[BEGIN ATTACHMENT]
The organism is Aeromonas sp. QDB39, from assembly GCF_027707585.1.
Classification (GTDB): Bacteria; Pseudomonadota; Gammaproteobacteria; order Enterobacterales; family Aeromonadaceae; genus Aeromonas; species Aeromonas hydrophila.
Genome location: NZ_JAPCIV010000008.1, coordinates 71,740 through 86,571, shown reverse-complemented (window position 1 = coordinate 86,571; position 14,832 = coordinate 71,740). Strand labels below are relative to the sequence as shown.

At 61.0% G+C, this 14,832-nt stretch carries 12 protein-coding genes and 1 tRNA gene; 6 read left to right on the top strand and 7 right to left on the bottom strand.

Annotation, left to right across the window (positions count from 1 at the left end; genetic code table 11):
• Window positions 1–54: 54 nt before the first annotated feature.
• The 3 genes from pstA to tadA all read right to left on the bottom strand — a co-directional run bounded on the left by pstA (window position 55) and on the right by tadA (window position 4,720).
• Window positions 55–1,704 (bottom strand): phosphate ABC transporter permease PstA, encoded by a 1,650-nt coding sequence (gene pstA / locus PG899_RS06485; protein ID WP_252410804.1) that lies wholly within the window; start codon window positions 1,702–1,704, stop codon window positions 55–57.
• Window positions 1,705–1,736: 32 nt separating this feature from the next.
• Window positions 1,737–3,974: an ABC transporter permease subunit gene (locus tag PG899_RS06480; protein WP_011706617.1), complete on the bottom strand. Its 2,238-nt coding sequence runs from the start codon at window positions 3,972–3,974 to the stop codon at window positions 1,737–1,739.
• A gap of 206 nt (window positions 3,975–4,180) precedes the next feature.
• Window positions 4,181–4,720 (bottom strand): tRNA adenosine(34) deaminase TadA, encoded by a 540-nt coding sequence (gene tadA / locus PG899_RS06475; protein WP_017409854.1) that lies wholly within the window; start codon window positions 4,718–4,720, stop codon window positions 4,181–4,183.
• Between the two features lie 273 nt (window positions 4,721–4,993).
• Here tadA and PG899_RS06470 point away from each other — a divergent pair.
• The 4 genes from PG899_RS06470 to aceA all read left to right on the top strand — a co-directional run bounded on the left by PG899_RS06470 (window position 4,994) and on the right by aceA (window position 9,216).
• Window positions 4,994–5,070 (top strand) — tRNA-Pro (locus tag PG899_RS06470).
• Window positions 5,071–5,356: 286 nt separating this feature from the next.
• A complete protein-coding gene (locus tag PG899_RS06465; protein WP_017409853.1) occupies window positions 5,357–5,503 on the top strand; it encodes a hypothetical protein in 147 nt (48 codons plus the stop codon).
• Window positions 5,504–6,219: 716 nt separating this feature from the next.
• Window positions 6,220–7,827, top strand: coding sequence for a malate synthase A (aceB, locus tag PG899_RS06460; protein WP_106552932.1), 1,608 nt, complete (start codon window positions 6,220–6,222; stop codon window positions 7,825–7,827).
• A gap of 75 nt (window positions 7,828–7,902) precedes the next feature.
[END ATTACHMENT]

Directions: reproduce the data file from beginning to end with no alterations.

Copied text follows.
The organism is Aeromonas sp. QDB39, from assembly GCF_027707585.1.
Classification (GTDB): Bacteria; Pseudomonadota; Gammaproteobacteria; order Enterobacterales; family Aeromonadaceae; genus Aeromonas; species Aeromonas hydrophila.
Genome location: NZ_JAPCIV010000008.1, coordinates 71,740 through 86,571, shown reverse-complemented (window position 1 = coordinate 86,571; position 14,832 = coordinate 71,740). Strand labels below are relative to the sequence as shown.

At 61.0% G+C, this 14,832-nt stretch carries 12 protein-coding genes and 1 tRNA gene; 6 read left to right on the top strand and 7 right to left on the bottom strand.

Annotation, left to right across the window (positions count from 1 at the left end; genetic code table 11):
• Window positions 1–54: 54 nt before the first annotated feature.
• The 3 genes from pstA to tadA all read right to left on the bottom strand — a co-directional run bounded on the left by pstA (window position 55) and on the right by tadA (window position 4,720).
• Window positions 55–1,704 (bottom strand): phosphate ABC transporter permease PstA, encoded by a 1,650-nt coding sequence (gene pstA / locus PG899_RS06485; protein ID WP_252410804.1) that lies wholly within the window; start codon window positions 1,702–1,704, stop codon window positions 55–57.
• Window positions 1,705–1,736: 32 nt separating this feature from the next.
• Window positions 1,737–3,974: an ABC transporter permease subunit gene (locus tag PG899_RS06480; protein WP_011706617.1), complete on the bottom strand. Its 2,238-nt coding sequence runs from the start codon at window positions 3,972–3,974 to the stop codon at window positions 1,737–1,739.
• A gap of 206 nt (window positions 3,975–4,180) precedes the next feature.
• Window positions 4,181–4,720 (bottom strand): tRNA adenosine(34) deaminase TadA, encoded by a 540-nt coding sequence (gene tadA / locus PG899_RS06475; protein WP_017409854.1) that lies wholly within the window; start codon window positions 4,718–4,720, stop codon window positions 4,181–4,183.
• Between the two features lie 273 nt (window positions 4,721–4,993).
• Here tadA and PG899_RS06470 point away from each other — a divergent pair.
• The 4 genes from PG899_RS06470 to aceA all read left to right on the top strand — a co-directional run bounded on the left by PG899_RS06470 (window position 4,994) and on the right by aceA (window position 9,216).
• Window positions 4,994–5,070 (top strand) — tRNA-Pro (locus tag PG899_RS06470).
• Window positions 5,071–5,356: 286 nt separating this feature from the next.
• A complete protein-coding gene (locus tag PG899_RS06465; protein WP_017409853.1) occupies window positions 5,357–5,503 on the top strand; it encodes a hypothetical protein in 147 nt (48 codons plus the stop codon).
• Window positions 5,504–6,219: 716 nt separating this feature from the next.
• Window positions 6,220–7,827, top strand: coding sequence for a malate synthase A (aceB, locus tag PG899_RS06460; protein WP_106552932.1), 1,608 nt, complete (start codon window positions 6,220–6,222; stop codon window positions 7,825–7,827).
• A gap of 75 nt (window positions 7,828–7,902) precedes the next feature.